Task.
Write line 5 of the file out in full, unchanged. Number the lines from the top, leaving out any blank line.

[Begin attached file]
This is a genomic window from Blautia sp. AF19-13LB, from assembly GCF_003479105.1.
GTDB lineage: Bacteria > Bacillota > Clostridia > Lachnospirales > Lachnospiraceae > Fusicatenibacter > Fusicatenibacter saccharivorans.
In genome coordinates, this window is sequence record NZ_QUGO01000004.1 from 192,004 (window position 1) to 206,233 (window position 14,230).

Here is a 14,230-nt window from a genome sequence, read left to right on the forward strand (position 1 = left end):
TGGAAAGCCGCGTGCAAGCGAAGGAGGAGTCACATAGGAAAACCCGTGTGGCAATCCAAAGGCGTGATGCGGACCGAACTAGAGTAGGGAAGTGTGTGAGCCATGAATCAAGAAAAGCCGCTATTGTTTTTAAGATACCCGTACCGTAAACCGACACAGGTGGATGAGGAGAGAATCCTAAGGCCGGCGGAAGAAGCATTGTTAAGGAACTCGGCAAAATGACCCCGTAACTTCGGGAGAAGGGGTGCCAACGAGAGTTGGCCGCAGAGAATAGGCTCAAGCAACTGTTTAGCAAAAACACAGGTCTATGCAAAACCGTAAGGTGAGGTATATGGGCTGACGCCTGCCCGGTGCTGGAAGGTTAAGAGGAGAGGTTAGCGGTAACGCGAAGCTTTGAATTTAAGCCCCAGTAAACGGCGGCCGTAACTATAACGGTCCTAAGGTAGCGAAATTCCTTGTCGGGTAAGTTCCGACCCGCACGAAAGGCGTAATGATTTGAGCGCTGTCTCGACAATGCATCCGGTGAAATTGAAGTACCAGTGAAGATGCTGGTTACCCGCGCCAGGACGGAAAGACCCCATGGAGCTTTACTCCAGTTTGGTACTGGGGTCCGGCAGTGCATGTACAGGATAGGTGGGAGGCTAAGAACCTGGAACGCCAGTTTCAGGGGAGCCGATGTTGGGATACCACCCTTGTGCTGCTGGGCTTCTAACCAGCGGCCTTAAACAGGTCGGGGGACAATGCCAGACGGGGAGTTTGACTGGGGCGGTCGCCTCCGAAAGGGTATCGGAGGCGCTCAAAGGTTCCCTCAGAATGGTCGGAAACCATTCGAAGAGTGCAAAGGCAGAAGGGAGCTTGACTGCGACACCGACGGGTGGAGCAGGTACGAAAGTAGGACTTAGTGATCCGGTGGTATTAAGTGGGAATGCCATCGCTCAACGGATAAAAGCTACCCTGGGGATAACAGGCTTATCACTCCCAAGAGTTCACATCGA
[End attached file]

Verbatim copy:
TGGAAAGCCGCGTGCAAGCGAAGGAGGAGTCACATAGGAAAACCCGTGTGGCAATCCAAAGGCGTGATGCGGACCGAACTAGAGTAGGGAAGTGTGTGAGCCATGAATCAAGAAAAGCCGCTATTGTTTTTAAGATACCCGTACCGTAAACCGACACAGGTGGATGAGGAGAGAATCCTAAGGCCGGCGGAAGAAGCATTGTTAAGGAACTCGGCAAAATGACCCCGTAACTTCGGGAGAAGGGGTGCCAACGAGAGTTGGCCGCAGAGAATAGGCTCAAGCAACTGTTTAGCAAAAACACAGGTCTATGCAAAACCGTAAGGTGAGGTATATGGGCTGACGCCTGCCCGGTGCTGGAAGGTTAAGAGGAGAGGTTAGCGGTAACGCGAAGCTTTGAATTTAAGCCCCAGTAAACGGCGGCCGTAACTATAACGGTCCTAAGGTAGCGAAATTCCTTGTCGGGTAAGTTCCGACCCGCACGAAAGGCGTAATGATTTGAGCGCTGTCTCGACAATGCATCCGGTGAAATTGAAGTACCAGTGAAGATGCTGGTTACCCGCGCCAGGACGGAAAGACCCCATGGAGCTTTACTCCAGTTTGGTACTGGGGTCCGGCAGTGCATGTACAGGATAGGTGGGAGGCTAAGAACCTGGAACGCCAGTTTCAGGGGAGCCGATGTTGGGATACCACCCTTGTGCTGCTGGGCTTCTAACCAGCGGCCTTAAACAGGTCGGGGGACAATGCCAGACGGGGAGTTTGACTGGGGCGGTCGCCTCCGAAAGGGTATCGGAGGCGCTCAAAGGTTCCCTCAGAATGGTCGGAAACCATTCGAAGAGTGCAAAGGCAGAAGGGAGCTTGACTGCGACACCGACGGGTGGAGCAGGTACGAAAGTAGGACTTAGTGATCCGGTGGTATTAAGTGGGAATGCCATCGCTCAACGGATAAAAGCTACCCTGGGGATAACAGGCTTATCACTCCCAAGAGTTCACATCGA